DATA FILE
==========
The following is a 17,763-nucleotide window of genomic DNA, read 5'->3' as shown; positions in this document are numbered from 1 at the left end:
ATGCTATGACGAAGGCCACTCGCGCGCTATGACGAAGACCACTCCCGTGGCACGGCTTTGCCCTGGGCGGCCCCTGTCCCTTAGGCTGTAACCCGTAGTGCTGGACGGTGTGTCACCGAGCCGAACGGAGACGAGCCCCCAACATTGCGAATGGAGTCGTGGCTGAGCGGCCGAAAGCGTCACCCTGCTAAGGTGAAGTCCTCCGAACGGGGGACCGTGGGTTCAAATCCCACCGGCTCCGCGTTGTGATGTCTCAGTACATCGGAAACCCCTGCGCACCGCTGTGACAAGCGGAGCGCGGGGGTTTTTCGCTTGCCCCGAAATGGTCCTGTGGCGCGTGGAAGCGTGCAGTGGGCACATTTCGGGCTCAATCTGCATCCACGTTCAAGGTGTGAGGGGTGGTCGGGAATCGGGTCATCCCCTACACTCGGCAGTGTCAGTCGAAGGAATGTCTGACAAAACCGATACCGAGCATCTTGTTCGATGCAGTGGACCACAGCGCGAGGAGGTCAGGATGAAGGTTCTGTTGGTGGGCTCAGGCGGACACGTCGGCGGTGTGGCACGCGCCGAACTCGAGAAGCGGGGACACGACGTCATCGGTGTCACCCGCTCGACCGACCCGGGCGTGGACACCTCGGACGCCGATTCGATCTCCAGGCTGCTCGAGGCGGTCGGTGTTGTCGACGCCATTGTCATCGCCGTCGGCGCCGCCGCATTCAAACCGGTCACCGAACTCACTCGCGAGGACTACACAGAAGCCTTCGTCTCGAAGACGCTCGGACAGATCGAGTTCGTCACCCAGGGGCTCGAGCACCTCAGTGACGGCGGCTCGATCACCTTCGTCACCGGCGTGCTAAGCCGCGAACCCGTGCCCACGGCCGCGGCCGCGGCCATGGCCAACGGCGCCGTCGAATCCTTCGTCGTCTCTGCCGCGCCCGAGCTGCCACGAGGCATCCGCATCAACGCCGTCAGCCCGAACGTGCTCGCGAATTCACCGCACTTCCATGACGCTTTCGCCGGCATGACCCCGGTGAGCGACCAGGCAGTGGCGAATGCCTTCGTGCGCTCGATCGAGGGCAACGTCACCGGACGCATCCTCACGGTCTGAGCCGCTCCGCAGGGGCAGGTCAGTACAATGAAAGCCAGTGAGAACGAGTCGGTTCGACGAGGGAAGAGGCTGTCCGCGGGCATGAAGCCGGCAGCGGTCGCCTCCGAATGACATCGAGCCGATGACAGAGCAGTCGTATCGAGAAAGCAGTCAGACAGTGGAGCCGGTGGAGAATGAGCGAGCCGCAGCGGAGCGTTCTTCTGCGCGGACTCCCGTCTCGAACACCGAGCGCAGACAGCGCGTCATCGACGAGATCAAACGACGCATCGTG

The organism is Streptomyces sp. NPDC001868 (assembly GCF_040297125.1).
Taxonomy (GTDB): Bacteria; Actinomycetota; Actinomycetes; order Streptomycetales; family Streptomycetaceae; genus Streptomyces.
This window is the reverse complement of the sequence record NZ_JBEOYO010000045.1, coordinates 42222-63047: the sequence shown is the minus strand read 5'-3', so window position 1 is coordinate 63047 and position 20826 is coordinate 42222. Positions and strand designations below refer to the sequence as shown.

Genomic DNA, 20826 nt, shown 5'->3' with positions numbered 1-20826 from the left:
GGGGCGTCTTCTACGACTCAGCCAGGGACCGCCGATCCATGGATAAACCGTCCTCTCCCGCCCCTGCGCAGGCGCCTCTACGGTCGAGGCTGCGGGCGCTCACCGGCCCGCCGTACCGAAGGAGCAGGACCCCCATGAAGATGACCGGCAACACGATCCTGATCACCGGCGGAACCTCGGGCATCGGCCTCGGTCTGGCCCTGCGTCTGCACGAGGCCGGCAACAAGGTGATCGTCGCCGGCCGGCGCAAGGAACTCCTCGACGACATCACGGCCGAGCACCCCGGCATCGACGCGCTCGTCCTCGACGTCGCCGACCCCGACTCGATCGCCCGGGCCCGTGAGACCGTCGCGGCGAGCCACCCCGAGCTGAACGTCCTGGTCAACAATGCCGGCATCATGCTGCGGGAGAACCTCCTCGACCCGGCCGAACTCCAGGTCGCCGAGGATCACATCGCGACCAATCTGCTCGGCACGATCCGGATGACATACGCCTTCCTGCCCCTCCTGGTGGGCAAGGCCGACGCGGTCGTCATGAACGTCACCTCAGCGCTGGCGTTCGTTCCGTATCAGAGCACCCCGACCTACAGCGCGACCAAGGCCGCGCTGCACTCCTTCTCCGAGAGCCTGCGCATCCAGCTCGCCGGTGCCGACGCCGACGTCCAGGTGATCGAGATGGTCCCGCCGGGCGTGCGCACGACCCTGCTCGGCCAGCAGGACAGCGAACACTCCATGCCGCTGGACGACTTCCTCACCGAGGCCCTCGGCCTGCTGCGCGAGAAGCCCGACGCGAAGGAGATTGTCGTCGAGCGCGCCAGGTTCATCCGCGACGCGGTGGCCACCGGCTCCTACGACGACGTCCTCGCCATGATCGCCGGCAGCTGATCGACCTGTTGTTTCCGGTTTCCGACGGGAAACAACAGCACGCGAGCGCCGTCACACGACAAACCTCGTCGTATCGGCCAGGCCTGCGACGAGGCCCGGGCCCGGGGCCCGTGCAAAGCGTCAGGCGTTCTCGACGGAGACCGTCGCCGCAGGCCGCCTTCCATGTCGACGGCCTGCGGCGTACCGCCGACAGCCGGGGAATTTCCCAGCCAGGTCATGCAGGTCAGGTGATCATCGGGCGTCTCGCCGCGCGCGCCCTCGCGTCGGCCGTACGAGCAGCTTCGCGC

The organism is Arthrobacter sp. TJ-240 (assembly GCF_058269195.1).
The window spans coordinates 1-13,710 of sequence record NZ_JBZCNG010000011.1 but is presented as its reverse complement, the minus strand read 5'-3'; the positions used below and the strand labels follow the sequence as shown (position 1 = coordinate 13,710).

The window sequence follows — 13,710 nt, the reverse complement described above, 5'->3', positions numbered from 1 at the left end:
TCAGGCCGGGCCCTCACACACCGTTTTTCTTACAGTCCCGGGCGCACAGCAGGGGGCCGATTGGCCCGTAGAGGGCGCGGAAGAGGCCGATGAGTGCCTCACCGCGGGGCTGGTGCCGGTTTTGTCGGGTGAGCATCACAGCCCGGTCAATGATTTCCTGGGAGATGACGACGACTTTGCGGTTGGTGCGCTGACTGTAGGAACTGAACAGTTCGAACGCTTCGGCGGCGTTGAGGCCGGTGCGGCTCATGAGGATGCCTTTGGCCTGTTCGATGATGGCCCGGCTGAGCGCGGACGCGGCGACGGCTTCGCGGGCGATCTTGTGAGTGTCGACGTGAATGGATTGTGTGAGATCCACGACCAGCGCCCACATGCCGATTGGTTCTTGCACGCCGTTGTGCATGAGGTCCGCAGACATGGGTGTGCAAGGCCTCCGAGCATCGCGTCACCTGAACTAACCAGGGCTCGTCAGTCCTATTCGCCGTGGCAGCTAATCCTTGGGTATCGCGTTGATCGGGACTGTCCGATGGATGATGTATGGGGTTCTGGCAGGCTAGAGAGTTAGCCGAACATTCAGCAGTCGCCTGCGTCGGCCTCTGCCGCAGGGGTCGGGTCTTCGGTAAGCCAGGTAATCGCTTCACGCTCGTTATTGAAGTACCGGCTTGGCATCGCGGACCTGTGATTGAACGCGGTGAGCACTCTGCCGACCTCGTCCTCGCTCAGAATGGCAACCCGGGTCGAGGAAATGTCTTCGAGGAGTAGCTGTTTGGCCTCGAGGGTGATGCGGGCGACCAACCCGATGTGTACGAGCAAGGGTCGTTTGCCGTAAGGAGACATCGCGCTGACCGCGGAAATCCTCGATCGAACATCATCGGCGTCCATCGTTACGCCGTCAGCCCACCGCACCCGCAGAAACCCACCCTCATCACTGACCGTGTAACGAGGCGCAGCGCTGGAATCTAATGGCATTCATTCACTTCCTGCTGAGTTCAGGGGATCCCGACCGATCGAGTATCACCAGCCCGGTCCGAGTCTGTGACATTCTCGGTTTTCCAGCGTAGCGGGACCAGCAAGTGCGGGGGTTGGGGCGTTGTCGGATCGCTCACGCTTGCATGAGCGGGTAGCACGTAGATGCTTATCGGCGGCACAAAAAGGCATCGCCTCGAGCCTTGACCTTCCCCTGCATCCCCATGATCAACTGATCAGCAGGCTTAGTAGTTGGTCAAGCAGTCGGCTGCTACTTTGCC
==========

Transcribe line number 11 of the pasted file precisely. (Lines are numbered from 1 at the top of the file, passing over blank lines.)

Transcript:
TCAGGCCGGGCCCTCACACACCGTTTTTCTTACAGTCCCGGGCGCACAGCAGGGGGCCGATTGGCCCGTAGAGGGCGCGGAAGAGGCCGATGAGTGCCTCACCGCGGGGCTGGTGCCGGTTTTGTCGGGTGAGCATCACAGCCCGGTCAATGATTTCCTGGGAGATGACGACGACTTTGCGGTTGGTGCGCTGACTGTAGGAACTGAACAGTTCGAACGCTTCGGCGGCGTTGAGGCCGGTGCGGCTCATGAGGATGCCTTTGGCCTGTTCGATGATGGCCCGGCTGAGCGCGGACGCGGCGACGGCTTCGCGGGCGATCTTGTGAGTGTCGACGTGAATGGATTGTGTGAGATCCACGACCAGCGCCCACATGCCGATTGGTTCTTGCACGCCGTTGTGCATGAGGTCCGCAGACATGGGTGTGCAAGGCCTCCGAGCATCGCGTCACCTGAACTAACCAGGGCTCGTCAGTCCTATTCGCCGTGGCAGCTAATCCTTGGGTATCGCGTTGATCGGGACTGTCCGATGGATGATGTATGGGGTTCTGGCAGGCTAGAGAGTTAGCCGAACATTCAGCAGTCGCCTGCGTCGGCCTCTGCCGCAGGGGTCGGGTCTTCGGTAAGCCAGGTAATCGCTTCACGCTCGTTATTGAAGTACCGGCTTGGCATCGCGGACCTGTGATTGAACGCGGTGAGCACTCTGCCGACCTCGTCCTCGCTCAGAATGGCAACCCGGGTCGAGGAAATGTCTTCGAGGAGTAGCTGTTTGGCCTCGAGGGTGATGCGGGCGACCAACCCGATGTGTACGAGCAAGGGTCGTTTGCCGTAAGGAGACATCGCGCTGACCGCGGAAATCCTCGATCGAACATCATCGGCGTCCATCGTTACGCCGTCAGCCCACCGCACCCGCAGAAACCCACCCTCATCACTGACCGTGTAACGAGGCGCAGCGCTGGAATCTAATGGCATTCATTCACTTCCTGCTGAGTTCAGGGGATCCCGACCGATCGAGTATCACCAGCCCGGTCCGAGTCTGTGACATTCTCGGTTTTCCAGCGTAGCGGGACCAGCAAGTGCGGGGGTTGGGGCGTTGTCGGATCGCTCACGCTTGCATGAGCGGGTAGCACGTAGATGCTTATCGGCGGCACAAAAAGGCATCGCCTCGAGCCTTGACCTTCCCCTGCATCCCCATGATCAACTGATCAGCAGGCTTAGTAGTTGGTCAAGCAGTCGGCTGCTACTTTGCC